The fast-paced, sometimes hectic flow of everyday businesses may lead us to overlook statutory data registry or reporting obligations. While these omissions, such as the failure to report an address change, a new delivery agent, or to publish the annual account balance, may seem as minor flaws bearing little or no consequence, they can actually result in severe court sanctions.
This article pinpoints how to prevent a situation that would escalate to a perhaps entirely unexpected court sanction. To ensure that a firm can continue its businesses without disruption, vigilance over the lawfulness of its operations shall be sustained. In 2020 we also need to keep in mind that the corporate compliance reviews, initiated by company registry courts, have increased in number.
The case flow in 2019 and now: less registration, more reviews
The economic setbacks of Covid-19 and a fear of the second wave already show in the corporate register indicators, negatively affecting the earlier dynamic of corporate establishments, and compared to last year’s data, the number of amendment notification proceedings initiated due to the companies’ changing business operations and corporate finances. The uneven flow of businesses accordingly altered the case flow of the company courts: the focus shifted from the reduced number of company establishments and modifications to the increasing number of corporate compliance reviews. In light of the more frequent compliance checks, corporations that so far complied with the statutory requirements, will continue to be able to prevent an unwanted proceeding by means of sustained self-vigilance. This internal procedure involves a complex set of self-checks in which the corporate team of bpv Jadi-Nemeth Attorneys can provide their professional assistance and practical insights. In the following sections we outline criteria for the lawful operations of a company—and for those companies that are already subject to the courts’ compliance proceedings, we also outline some possibilities to restore lawful operations.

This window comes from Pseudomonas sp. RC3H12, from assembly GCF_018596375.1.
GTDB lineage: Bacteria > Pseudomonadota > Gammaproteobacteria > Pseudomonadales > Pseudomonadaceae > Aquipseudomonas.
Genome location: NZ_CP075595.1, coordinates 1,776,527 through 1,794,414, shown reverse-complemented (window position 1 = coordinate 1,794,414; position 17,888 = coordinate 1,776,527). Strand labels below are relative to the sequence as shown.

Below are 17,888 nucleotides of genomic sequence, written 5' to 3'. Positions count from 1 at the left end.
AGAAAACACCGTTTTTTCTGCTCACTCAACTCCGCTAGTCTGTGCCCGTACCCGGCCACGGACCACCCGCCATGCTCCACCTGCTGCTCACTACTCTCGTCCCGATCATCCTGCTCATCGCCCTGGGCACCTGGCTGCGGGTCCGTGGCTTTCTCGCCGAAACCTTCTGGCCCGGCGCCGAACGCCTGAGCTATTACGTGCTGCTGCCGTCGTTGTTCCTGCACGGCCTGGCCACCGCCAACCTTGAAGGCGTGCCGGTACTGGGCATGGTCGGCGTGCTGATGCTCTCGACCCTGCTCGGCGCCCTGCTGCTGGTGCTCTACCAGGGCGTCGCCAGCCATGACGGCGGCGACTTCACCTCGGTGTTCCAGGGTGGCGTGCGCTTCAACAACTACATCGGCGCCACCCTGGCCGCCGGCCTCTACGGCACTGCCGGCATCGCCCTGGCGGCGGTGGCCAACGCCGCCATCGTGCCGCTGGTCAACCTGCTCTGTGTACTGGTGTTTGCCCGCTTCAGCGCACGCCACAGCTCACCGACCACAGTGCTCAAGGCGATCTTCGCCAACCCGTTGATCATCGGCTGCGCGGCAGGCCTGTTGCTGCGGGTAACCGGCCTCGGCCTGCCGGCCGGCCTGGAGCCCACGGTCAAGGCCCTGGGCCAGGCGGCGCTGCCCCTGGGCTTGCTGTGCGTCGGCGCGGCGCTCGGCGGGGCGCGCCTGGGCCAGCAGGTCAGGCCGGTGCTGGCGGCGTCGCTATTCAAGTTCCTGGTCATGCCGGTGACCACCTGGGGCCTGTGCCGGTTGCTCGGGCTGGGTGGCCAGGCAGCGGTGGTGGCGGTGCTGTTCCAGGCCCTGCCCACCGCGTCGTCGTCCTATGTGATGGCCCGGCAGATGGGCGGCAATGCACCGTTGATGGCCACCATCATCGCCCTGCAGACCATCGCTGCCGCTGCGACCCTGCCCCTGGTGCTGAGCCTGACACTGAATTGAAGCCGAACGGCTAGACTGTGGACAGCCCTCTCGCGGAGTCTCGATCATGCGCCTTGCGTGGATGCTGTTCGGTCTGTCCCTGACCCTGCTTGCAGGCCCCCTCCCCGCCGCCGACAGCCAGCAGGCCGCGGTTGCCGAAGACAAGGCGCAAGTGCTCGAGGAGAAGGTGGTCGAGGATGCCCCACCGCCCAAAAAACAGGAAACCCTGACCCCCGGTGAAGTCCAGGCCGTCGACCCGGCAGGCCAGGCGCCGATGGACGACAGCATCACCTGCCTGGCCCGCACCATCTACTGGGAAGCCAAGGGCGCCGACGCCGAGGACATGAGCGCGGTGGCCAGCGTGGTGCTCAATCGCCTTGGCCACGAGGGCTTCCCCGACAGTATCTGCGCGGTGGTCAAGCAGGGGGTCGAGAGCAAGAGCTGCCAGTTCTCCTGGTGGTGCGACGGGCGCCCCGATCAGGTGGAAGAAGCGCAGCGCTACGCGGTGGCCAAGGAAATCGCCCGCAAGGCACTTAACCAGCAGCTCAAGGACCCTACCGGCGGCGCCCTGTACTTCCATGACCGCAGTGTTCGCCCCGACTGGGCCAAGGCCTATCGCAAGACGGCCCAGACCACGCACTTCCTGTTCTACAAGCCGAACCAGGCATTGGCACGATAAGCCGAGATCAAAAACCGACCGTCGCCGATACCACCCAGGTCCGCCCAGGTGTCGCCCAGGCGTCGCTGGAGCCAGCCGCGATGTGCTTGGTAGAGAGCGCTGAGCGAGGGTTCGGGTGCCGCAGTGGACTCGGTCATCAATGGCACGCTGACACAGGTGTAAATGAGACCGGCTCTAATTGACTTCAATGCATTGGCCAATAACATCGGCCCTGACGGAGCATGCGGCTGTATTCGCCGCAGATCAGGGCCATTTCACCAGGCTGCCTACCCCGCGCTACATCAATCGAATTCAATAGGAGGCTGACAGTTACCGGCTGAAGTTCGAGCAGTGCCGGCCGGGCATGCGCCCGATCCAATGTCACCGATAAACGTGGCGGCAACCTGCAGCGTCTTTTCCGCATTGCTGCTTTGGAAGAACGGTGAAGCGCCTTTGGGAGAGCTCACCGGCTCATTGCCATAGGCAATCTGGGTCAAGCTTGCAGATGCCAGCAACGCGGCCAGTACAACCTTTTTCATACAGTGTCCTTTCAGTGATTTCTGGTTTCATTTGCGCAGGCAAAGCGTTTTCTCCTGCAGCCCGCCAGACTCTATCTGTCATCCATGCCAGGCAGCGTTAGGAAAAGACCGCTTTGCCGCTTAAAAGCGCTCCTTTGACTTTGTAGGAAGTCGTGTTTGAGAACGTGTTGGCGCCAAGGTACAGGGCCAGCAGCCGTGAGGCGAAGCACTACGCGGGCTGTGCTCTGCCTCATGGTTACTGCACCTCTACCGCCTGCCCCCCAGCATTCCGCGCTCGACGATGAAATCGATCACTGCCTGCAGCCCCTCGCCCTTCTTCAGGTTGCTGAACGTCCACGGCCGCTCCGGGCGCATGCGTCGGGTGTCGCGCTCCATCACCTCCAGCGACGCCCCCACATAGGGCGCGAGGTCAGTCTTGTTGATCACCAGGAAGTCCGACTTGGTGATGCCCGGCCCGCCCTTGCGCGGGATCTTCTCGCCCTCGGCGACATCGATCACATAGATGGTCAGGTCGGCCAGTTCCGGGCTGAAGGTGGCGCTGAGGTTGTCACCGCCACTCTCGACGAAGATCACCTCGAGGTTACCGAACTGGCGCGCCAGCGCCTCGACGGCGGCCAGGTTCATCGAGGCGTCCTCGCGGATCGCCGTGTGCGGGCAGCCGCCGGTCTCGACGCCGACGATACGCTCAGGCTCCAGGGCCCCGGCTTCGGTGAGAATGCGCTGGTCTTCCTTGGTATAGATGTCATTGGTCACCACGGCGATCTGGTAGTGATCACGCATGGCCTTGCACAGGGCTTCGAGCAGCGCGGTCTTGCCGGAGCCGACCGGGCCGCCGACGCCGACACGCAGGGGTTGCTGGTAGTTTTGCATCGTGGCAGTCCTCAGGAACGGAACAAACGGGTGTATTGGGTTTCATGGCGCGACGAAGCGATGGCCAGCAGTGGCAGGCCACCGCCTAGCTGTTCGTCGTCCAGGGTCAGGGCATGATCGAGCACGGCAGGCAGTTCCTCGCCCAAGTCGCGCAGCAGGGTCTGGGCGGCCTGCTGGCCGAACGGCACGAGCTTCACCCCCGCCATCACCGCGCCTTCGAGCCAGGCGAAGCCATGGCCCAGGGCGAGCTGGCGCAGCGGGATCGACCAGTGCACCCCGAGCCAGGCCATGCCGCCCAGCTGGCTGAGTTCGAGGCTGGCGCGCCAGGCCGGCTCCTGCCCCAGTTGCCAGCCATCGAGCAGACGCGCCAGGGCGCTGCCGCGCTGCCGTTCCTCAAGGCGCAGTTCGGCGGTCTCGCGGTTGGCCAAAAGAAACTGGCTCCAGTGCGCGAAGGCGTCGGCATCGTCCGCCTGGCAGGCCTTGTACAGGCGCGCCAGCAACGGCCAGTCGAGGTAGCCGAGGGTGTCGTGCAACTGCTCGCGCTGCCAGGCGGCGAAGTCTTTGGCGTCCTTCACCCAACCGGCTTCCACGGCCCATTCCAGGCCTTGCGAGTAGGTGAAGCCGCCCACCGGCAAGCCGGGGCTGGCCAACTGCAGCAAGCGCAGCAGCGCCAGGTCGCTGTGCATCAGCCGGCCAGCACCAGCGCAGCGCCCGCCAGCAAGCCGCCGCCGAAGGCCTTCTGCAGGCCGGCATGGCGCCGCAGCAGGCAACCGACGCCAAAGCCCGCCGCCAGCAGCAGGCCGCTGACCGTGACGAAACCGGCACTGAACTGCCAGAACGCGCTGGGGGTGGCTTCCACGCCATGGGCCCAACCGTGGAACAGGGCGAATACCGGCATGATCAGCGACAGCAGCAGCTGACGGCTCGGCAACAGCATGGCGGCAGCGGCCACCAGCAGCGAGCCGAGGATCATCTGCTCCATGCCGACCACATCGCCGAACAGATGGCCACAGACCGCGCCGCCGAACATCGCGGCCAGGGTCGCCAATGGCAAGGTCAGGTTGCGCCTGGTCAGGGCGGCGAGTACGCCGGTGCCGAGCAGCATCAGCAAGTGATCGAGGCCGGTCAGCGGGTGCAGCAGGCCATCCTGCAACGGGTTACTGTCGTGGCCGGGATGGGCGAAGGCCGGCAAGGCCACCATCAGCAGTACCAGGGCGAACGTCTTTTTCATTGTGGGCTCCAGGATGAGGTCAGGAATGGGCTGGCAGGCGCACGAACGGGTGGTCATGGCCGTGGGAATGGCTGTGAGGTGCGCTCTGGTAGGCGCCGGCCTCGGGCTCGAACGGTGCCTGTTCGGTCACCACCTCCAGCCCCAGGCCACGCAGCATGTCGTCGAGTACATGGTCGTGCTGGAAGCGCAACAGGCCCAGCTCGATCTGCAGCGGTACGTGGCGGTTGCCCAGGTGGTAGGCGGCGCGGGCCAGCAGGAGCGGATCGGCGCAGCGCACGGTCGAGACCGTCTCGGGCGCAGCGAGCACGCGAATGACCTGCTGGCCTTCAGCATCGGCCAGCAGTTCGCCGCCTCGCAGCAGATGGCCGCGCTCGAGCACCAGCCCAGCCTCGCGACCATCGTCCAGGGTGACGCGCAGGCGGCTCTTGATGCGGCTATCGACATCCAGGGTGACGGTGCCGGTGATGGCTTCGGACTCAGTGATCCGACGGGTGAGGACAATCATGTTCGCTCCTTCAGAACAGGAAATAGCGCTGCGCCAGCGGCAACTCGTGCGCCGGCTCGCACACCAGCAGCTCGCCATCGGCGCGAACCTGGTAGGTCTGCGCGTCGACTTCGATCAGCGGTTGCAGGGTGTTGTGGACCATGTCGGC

Check-in-the-box: Suprise reviews for unlawful firms
Our attorneys recently observed an increasing number of cases where clients were not even aware that their company operated unlawfully, the court deed just came suddenly and apparently without preliminary signs. One may wonder, if the company does not know, (including the management, accounting, or other responsible persons) then how can the courts of registry receive information of the omission? The answer is: by means of a continuous review of the corporate data and information submitted to the company- and tax registers. Companies often become subject to corporate compliance review proceedings because they simply failed to report, on due time, a change in their corporate data, or missed to send an annual accounting balance report to the tax authority. The company registry courts are obliged, by statutory provisions, to initiate a corporate compliance review ex-officio if they observe any significant omissions or signs of unlawful operations during their proceedings. The courts can also be informed of expired data, or, for that matter, deeds of foundation that do not comply with statutory provisions prescribed for a specific company form, during an amendment notification proceeding. But even the courts’ IT system may send automated notifications on expired corporate data, or for that matter, the death of natural persons earlier registered for corporate functions. The courts will proceed ex-officio also if they receive information on corporate law infringements from informants that are otherwise not entitled to initiate a compliance proceeding due to legal interests, conflicts of interests, or for other reasons. Reasons for initiating a proceeding ex-officio are specified under Section 76 of the Companies’ Act (Act V of 2006).